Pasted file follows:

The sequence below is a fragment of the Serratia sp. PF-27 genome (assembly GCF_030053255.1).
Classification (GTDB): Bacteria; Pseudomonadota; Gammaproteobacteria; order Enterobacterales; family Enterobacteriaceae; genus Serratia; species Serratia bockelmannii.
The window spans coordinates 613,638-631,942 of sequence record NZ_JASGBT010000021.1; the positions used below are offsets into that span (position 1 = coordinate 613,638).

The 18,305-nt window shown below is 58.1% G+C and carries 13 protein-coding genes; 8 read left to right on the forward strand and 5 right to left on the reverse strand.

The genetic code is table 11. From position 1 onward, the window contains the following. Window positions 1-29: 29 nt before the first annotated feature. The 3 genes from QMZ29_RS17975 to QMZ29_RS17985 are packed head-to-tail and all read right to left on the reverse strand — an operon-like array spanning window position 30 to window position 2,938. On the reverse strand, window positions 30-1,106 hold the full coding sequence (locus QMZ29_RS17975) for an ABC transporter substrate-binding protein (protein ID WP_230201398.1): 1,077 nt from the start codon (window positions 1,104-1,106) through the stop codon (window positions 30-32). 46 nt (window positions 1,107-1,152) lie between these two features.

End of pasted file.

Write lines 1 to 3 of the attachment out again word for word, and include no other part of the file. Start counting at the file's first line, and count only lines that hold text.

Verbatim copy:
The sequence below is a fragment of the Serratia sp. PF-27 genome (assembly GCF_030053255.1).
Classification (GTDB): Bacteria; Pseudomonadota; Gammaproteobacteria; order Enterobacterales; family Enterobacteriaceae; genus Serratia; species Serratia bockelmannii.
The window spans coordinates 613,638-631,942 of sequence record NZ_JASGBT010000021.1; the positions used below are offsets into that span (position 1 = coordinate 613,638).